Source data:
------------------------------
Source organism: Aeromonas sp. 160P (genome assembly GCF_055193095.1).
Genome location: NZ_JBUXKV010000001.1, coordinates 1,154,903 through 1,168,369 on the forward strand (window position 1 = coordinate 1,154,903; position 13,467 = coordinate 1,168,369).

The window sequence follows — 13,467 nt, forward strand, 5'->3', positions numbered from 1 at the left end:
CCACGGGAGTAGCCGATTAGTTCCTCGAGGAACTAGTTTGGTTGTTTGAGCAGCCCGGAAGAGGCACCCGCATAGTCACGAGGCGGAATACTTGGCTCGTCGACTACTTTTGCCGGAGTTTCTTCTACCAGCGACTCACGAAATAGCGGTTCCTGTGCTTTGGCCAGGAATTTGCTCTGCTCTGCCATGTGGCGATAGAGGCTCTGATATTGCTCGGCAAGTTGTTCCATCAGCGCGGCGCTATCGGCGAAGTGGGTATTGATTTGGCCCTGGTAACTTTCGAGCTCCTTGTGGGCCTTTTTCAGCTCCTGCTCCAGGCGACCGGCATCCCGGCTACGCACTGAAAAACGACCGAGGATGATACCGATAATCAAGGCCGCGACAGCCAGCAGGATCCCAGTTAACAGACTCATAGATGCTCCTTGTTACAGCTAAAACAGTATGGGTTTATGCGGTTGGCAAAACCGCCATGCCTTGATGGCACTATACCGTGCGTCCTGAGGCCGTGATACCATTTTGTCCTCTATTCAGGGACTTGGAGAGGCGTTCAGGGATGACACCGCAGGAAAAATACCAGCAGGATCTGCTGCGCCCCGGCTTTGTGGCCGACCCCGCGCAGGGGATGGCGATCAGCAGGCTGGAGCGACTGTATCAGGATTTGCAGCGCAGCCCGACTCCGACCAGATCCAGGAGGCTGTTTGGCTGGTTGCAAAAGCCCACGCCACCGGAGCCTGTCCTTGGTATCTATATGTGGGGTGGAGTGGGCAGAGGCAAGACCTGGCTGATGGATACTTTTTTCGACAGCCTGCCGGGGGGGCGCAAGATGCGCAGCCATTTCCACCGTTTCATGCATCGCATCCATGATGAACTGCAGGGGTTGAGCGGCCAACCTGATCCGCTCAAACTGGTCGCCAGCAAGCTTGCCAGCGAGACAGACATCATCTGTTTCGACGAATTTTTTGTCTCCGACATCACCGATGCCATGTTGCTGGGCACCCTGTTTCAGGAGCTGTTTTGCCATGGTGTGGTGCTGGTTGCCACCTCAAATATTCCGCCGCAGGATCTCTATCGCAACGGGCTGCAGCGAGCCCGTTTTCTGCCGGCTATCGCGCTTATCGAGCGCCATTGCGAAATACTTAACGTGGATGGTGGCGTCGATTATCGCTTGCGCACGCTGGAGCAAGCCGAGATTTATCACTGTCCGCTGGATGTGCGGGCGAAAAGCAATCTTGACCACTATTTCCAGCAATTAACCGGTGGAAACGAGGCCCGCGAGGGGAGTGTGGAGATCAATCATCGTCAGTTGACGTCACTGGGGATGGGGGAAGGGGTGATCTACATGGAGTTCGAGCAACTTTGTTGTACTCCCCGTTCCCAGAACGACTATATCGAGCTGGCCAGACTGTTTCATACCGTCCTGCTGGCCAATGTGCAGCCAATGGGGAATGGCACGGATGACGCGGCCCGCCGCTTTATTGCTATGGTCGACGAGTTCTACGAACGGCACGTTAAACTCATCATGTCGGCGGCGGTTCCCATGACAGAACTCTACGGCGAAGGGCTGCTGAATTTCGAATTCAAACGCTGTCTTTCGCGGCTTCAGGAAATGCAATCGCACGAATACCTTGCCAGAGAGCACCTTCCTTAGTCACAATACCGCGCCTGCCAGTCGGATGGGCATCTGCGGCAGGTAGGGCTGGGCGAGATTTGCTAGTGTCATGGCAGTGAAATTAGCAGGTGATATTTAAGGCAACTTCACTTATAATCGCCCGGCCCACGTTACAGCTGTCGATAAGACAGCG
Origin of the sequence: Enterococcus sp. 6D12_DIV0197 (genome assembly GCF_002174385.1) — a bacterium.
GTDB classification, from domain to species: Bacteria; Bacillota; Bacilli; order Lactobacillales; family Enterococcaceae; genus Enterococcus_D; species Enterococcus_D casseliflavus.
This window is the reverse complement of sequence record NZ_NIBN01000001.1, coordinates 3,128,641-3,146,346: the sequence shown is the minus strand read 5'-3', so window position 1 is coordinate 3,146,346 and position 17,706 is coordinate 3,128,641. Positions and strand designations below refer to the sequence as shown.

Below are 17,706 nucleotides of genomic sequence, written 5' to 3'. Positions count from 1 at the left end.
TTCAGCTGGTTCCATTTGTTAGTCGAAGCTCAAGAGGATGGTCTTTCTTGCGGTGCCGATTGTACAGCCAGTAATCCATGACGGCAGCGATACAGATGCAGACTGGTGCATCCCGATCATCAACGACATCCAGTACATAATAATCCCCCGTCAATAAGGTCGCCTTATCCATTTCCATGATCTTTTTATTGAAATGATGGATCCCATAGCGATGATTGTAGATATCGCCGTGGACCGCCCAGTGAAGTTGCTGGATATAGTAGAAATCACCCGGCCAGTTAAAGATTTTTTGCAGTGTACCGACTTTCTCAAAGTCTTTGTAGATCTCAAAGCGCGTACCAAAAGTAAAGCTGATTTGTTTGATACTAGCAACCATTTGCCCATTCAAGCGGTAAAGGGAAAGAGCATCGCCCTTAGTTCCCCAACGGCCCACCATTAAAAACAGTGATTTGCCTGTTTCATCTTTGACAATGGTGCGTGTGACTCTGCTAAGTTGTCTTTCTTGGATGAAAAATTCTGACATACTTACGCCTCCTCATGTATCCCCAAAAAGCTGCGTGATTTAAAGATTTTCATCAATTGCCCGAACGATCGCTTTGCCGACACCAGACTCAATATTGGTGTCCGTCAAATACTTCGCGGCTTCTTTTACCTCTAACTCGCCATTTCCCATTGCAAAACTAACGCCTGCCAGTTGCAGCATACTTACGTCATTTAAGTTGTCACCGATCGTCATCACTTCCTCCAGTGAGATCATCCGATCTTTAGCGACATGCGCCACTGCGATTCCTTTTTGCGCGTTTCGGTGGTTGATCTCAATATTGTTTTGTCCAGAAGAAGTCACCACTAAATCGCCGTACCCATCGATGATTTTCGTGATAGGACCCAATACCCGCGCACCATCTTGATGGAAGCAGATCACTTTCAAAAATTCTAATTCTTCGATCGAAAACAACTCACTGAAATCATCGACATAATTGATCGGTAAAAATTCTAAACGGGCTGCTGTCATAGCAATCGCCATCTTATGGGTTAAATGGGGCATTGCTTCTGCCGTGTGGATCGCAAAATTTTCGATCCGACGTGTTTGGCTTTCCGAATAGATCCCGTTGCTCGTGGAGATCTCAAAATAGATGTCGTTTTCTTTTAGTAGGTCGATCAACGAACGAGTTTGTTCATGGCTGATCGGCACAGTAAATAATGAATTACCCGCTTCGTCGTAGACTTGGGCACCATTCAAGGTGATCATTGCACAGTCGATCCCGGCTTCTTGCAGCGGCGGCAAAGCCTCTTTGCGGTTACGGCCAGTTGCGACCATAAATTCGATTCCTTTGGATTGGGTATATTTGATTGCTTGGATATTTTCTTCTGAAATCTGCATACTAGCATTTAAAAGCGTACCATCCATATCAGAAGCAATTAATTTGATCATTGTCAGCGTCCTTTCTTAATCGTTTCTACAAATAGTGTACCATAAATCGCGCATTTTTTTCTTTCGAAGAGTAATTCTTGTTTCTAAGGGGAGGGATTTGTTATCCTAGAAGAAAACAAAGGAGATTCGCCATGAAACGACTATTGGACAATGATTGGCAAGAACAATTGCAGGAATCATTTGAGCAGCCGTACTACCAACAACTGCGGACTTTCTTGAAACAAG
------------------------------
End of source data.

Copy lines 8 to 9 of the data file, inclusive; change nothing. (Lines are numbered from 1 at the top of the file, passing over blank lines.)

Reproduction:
Below are 17,706 nucleotides of genomic sequence, written 5' to 3'. Positions count from 1 at the left end.
TTCAGCTGGTTCCATTTGTTAGTCGAAGCTCAAGAGGATGGTCTTTCTTGCGGTGCCGATTGTACAGCCAGTAATCCATGACGGCAGCGATACAGATGCAGACTGGTGCATCCCGATCATCAACGACATCCAGTACATAATAATCCCCCGTCAATAAGGTCGCCTTATCCATTTCCATGATCTTTTTATTGAAATGATGGATCCCATAGCGATGATTGTAGATATCGCCGTGGACCGCCCAGTGAAGTTGCTGGATATAGTAGAAATCACCCGGCCAGTTAAAGATTTTTTGCAGTGTACCGACTTTCTCAAAGTCTTTGTAGATCTCAAAGCGCGTACCAAAAGTAAAGCTGATTTGTTTGATACTAGCAACCATTTGCCCATTCAAGCGGTAAAGGGAAAGAGCATCGCCCTTAGTTCCCCAACGGCCCACCATTAAAAACAGTGATTTGCCTGTTTCATCTTTGACAATGGTGCGTGTGACTCTGCTAAGTTGTCTTTCTTGGATGAAAAATTCTGACATACTTACGCCTCCTCATGTATCCCCAAAAAGCTGCGTGATTTAAAGATTTTCATCAATTGCCCGAACGATCGCTTTGCCGACACCAGACTCAATATTGGTGTCCGTCAAATACTTCGCGGCTTCTTTTACCTCTAACTCGCCATTTCCCATTGCAAAACTAACGCCTGCCAGTTGCAGCATACTTACGTCATTTAAGTTGTCACCGATCGTCATCACTTCCTCCAGTGAGATCATCCGATCTTTAGCGACATGCGCCACTGCGATTCCTTTTTGCGCGTTTCGGTGGTTGATCTCAATATTGTTTTGTCCAGAAGAAGTCACCACTAAATCGCCGTACCCATCGATGATTTTCGTGATAGGACCCAATACCCGCGCACCATCTTGATGGAAGCAGATCACTTTCAAAAATTCTAATTCTTCGATCGAAAACAACTCACTGAAATCATCGACATAATTGATCGGTAAAAATTCTAAACGGGCTGCTGTCATAGCAATCGCCATCTTATGGGTTAAATGGGGCATTGCTTCTGCCGTGTGGATCGCAAAATTTTCGATCCGACGTGTTTGGCTTTCCGAATAGATCCCGTTGCTCGTGGAGATCTCAAAATAGATGTCGTTTTCTTTTAGTAGGTCGATCAACGAACGAGTTTGTTCATGGCTGATCGGCACAGTAAATAATGAATTACCCGCTTCGTCGTAGACTTGGGCACCATTCAAGGTGATCATTGCACAGTCGATCCCGGCTTCTTGCAGCGGCGGCAAAGCCTCTTTGCGGTTACGGCCAGTTGCGACCATAAATTCGATTCCTTTGGATTGGGTATATTTGATTGCTTGGATATTTTCTTCTGAAATCTGCATACTAGCATTTAAAAGCGTACCATCCATATCAGAAGCAATTAATTTGATCATTGTCAGCGTCCTTTCTTAATCGTTTCTACAAATAGTGTACCATAAATCGCGCATTTTTTTCTTTCGAAGAGTAATTCTTGTTTCTAAGGGGAGGGATTTGTTATCCTAGAAGAAAACAAAGGAGATTCGCCATGAAACGACTATTGGACAATGATTGGCAAGAACAATTGCAGGAATCATTTGAGCAGCCGTACTACCAACAACTGCGGACTTTCTTGAAACAAG